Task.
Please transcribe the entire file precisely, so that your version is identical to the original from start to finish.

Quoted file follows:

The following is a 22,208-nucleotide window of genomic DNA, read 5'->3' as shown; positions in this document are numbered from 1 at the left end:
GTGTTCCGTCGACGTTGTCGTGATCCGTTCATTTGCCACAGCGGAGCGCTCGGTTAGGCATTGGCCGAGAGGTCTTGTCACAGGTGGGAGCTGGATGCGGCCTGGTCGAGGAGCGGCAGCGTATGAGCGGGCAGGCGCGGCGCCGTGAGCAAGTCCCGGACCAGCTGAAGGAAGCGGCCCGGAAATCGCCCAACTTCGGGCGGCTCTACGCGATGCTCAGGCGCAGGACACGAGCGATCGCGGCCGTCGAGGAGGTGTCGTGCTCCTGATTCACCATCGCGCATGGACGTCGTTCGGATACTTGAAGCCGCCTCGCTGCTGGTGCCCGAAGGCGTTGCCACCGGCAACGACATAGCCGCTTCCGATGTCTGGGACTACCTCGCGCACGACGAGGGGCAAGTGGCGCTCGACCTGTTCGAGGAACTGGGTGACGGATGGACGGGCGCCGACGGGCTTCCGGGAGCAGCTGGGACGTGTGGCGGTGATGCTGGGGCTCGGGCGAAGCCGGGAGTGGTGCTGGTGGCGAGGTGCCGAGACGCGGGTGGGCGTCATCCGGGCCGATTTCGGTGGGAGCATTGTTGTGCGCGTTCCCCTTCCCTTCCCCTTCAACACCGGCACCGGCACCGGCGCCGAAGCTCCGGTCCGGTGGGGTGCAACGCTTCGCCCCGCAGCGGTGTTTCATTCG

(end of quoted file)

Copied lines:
The following is a 22,208-nucleotide window of genomic DNA, read 5'->3' as shown; positions in this document are numbered from 1 at the left end:
GTGTTCCGTCGACGTTGTCGTGATCCGTTCATTTGCCACAGCGGAGCGCTCGGTTAGGCATTGGCCGAGAGGTCTTGTCACAGGTGGGAGCTGGATGCGGCCTGGTCGAGGAGCGGCAGCGTATGAGCGGGCAGGCGCGGCGCCGTGAGCAAGTCCCGGACCAGCTGAAGGAAGCGGCCCGGAAATCGCCCAACTTCGGGCGGCTCTACGCGATGCTCAGGCGCAGGACACGAGCGATCGCGGCCGTCGAGGAGGTGTCGTGCTCCTGATTCACCATCGCGCATGGACGTCGTTCGGATACTTGAAGCCGCCTCGCTGCTGGTGCCCGAAGGCGTTGCCACCGGCAACGACATAGCCGCTTCCGATGTCTGGGACTACCTCGCGCACGACGAGGGGCAAGTGGCGCTCGACCTGTTCGAGGAACTGGGTGACGGATGGACGGGCGCCGACGGGCTTCCGGGAGCAGCTGGGACGTGTGGCGGTGATGCTGGGGCTCGGGCGAAGCCGGGAGTGGTGCTGGTGGCGAGGTGCCGAGACGCGGGTGGGCGTCATCCGGGCCGATTTCGGTGGGAGCATTGTTGTGCGCGTTCCCCTTCCCTTCCCCTTCAACACCGGCACCGGCACCGGCGCCGAAGCTCCGGTCCGGTGGGGTGCAACGCTTCGCCCCGCAGCGGTGTTTCATTCG